You say you found pop music simple in comparison to Frank’s music. Now that it’s been several decades, what type of impact do you think your father’s music has had — especially in pop music?
Well, to be honest I don’t hear his influence in any other music. I mean, some people say, “That sounds like Zappa,” and when I hear it it’s like, “Doesn’t ring a bell.” [Laughs.] I still think he’s a very underestimated or misunderstood person in music, which is really why I created the Zappa Plays Zappa project.
There are lots of bands out there that are in [what] people would call the “jam-band scene,” and sometimes people say, “There’s lots of stuff that sounds like Zappa.” It doesn’t really sound like it to me, mainly because Frank’s arrangements are very, very precise and have very intense interaction between instruments. I don’t hear that in the other music. Frank was a legitimate classical composer, and he was working on a very deep level with how the music had counterpoint and all these crazy rhythms.
But, there are artists out there that do things that, whether or not they’re influenced by Frank, have a certain quality that I think my dad would’ve appreciated just in terms of the chances that they take inside the boundaries of what’s popular music. Like, St. Vincent is a good example of somebody who makes music for the sake of music, but also in a popular format. She’s pushing boundaries in ways with her guitar and production. I wouldn’t say it’s Zappa-influenced per se, but there’s a certain path there that is maybe similar in the sense of trying to bring together different influences.
How has it been balancing continuing your dad’s legacy and also creating music for yourself as an artist in your own merit, or has that never really been a source of conflict for you?
I never really think of any of that as a conflict except in terms of actual time to dedicate to my own music. I had to force the time to make this record. But more to the question — I wanted to start doing some more things of my own, and I’m not sure that people will be expecting this kind of record from me. Because in some ways it’s almost a singer-songwriter record, but the guitar kind of takes a backseat to a lot of the things on the record.
My dad is a huge Zappa fan, so he asked me to ask you — I think somewhat self-servingly — how many more “treasures” are there waiting in your dad’s vault?
Well, there’s tons and tons of concerts. I mean, he recorded almost every show he ever did. It’s always been a challenge to get stuff out because my mom actually made things very, very difficult, so it may potentially be easier in the future, but there’s not a big staff of people that work on this stuff and it takes a lot of time to mix a Frank Zappa concert. You know, there’s a lot going on to get the details right. So I don’t know, but there’s definitely things that people have not heard before.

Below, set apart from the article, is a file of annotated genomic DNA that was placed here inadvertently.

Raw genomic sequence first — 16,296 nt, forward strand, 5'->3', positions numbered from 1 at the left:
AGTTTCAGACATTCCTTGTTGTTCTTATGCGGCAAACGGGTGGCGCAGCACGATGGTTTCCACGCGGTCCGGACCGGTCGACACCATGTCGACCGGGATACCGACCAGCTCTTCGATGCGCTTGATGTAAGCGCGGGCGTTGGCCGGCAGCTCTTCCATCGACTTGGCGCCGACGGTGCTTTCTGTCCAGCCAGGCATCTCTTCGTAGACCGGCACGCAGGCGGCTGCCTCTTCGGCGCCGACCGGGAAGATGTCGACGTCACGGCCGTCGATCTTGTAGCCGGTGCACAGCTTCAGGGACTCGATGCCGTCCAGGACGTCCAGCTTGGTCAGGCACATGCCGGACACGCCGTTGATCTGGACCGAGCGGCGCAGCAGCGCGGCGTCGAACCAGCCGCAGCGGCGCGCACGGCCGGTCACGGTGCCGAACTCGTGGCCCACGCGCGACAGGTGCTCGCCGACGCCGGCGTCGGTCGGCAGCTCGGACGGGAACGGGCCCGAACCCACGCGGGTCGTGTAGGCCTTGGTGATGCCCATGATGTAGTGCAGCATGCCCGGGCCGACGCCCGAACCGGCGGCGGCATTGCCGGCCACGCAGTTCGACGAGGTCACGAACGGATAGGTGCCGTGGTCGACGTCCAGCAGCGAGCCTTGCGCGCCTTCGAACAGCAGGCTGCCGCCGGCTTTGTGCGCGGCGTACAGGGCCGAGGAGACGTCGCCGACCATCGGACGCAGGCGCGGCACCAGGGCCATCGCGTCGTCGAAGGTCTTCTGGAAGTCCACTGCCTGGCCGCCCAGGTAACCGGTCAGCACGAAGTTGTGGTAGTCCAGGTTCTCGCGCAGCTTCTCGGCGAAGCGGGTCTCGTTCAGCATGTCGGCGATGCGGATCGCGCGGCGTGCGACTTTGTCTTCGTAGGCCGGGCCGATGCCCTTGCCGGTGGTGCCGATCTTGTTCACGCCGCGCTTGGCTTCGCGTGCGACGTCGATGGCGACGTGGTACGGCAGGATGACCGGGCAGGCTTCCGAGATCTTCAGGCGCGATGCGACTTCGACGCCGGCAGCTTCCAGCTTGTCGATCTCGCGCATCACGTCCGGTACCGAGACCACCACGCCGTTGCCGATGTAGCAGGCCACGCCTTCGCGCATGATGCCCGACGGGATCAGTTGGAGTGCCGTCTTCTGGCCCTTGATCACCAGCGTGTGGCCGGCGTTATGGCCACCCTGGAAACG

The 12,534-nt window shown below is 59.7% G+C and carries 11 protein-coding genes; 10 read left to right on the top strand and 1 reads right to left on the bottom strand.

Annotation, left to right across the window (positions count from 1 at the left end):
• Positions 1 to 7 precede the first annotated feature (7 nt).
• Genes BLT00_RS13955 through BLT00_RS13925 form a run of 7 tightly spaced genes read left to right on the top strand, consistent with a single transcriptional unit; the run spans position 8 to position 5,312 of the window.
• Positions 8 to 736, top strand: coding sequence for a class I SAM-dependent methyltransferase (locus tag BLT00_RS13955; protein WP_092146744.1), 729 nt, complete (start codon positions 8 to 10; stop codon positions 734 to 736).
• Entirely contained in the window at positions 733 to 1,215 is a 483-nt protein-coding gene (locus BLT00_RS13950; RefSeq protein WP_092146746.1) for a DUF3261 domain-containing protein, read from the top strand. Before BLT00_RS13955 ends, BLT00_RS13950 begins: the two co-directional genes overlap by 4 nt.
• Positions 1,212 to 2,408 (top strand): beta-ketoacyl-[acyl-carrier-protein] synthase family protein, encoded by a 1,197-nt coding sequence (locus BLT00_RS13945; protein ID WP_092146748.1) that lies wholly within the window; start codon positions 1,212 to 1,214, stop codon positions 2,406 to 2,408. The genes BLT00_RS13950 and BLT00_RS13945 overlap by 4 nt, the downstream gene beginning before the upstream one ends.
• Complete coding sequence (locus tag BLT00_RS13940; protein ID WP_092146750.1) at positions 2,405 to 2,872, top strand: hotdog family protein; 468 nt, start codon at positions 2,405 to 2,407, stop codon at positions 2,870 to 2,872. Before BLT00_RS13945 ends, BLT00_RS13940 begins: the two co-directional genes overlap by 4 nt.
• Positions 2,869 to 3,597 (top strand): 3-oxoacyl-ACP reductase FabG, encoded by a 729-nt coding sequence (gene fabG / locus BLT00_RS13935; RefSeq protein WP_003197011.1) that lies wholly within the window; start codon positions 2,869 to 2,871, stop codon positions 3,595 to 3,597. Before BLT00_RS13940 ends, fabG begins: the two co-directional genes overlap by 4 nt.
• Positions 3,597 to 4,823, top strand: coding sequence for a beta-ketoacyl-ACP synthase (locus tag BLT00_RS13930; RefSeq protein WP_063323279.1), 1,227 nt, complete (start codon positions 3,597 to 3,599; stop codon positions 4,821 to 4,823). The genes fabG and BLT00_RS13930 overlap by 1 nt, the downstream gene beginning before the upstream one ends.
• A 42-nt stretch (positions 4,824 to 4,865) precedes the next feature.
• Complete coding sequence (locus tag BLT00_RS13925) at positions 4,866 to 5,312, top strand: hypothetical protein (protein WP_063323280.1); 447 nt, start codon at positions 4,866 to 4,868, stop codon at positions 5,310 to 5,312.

HBO aired a documentary about Kurt Cobain earlier this year and, a few weeks ago they released an album of unheard Cobain demos, and it got criticized for being needless and exploitative. Do you have an opinion on that or is that something that you worry about with your dad’s archives?
[articleembed id=”170319″ title=”Review: 'Montage of Heck: The Home Recordings' Is a Reminder That Kurt Cobain Is Dead” image=”170321″ excerpt=”Kurt Cobain died at age 27 in 1994 of a self-inflicted gunshot wound; unlike Elvis or Tupac, even his conspiracy theorists don't think he’s still alive”]
I don’t. If someone’s a popular artist and people are interested in what they do, it’s sort of expected that people are gonna go digging through the archives and find stuff. But the flip side of it is, if the stuff wasn’t ever prepped for release before, there could’ve been a reason, you know? So I think that’s a valid argument for whoever is a family member for a musician of that nature to be able to be the arbiter.
The biggest problem with music today is that it’s been so devalued. Years ago, you would stand in line to buy a record and spend all day or weeks listening to it. Now people just flip through two seconds of things and that’s it. But if you bought a record, you got to know it. You might not like a couple songs at first, but then later on they become your favorites. So that’s the frustrating part, especially if you take an artist like Kurt Cobain or Frank Zappa and put something out that gets relegated to this disposable category because it’s “not my favorite thing that ever came out of them.”
Is there anyone else out there right now, actor or musician who you’d really like to collaborate with?
Actually, I would like to something with St. Vincent. I think that would be cool. I like what she does with her weird fuzz-tones and funky little rhythms and stuff. It would be fun to sort of orchestrate something, and make it even more twisted.